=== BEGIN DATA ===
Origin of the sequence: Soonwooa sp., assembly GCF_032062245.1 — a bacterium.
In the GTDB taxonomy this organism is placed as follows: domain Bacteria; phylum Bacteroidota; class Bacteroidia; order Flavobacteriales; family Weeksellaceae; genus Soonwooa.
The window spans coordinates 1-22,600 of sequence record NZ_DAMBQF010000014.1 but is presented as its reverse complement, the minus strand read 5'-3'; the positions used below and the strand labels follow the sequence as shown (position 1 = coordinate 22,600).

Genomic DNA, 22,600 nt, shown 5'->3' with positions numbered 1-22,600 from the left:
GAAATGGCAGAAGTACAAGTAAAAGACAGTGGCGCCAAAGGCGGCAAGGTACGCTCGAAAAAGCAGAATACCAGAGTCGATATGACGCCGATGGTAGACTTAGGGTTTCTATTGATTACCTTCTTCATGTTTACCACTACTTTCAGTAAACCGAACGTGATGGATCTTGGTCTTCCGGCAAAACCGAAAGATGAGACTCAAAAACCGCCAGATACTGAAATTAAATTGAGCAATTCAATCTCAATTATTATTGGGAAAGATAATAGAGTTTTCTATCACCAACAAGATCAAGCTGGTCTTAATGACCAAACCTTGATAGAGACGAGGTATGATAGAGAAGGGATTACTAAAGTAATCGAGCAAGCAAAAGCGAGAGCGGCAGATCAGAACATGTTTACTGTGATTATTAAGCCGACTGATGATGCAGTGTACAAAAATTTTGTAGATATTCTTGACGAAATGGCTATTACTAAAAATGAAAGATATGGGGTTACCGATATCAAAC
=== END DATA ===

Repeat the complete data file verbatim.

Origin of the sequence: Soonwooa sp., assembly GCF_032062245.1 — a bacterium.
In the GTDB taxonomy this organism is placed as follows: domain Bacteria; phylum Bacteroidota; class Bacteroidia; order Flavobacteriales; family Weeksellaceae; genus Soonwooa.
The window spans coordinates 1-22,600 of sequence record NZ_DAMBQF010000014.1 but is presented as its reverse complement, the minus strand read 5'-3'; the positions used below and the strand labels follow the sequence as shown (position 1 = coordinate 22,600).

Genomic DNA, 22,600 nt, shown 5'->3' with positions numbered 1-22,600 from the left:
GAAATGGCAGAAGTACAAGTAAAAGACAGTGGCGCCAAAGGCGGCAAGGTACGCTCGAAAAAGCAGAATACCAGAGTCGATATGACGCCGATGGTAGACTTAGGGTTTCTATTGATTACCTTCTTCATGTTTACCACTACTTTCAGTAAACCGAACGTGATGGATCTTGGTCTTCCGGCAAAACCGAAAGATGAGACTCAAAAACCGCCAGATACTGAAATTAAATTGAGCAATTCAATCTCAATTATTATTGGGAAAGATAATAGAGTTTTCTATCACCAACAAGATCAAGCTGGTCTTAATGACCAAACCTTGATAGAGACGAGGTATGATAGAGAAGGGATTACTAAAGTAATCGAGCAAGCAAAAGCGAGAGCGGCAGATCAGAACATGTTTACTGTGATTATTAAGCCGACTGATGATGCAGTGTACAAAAATTTTGTAGATATTCTTGACGAAATGGCTATTACTAAAAATGAAAGATATGGGGTTACCGATATCAAAC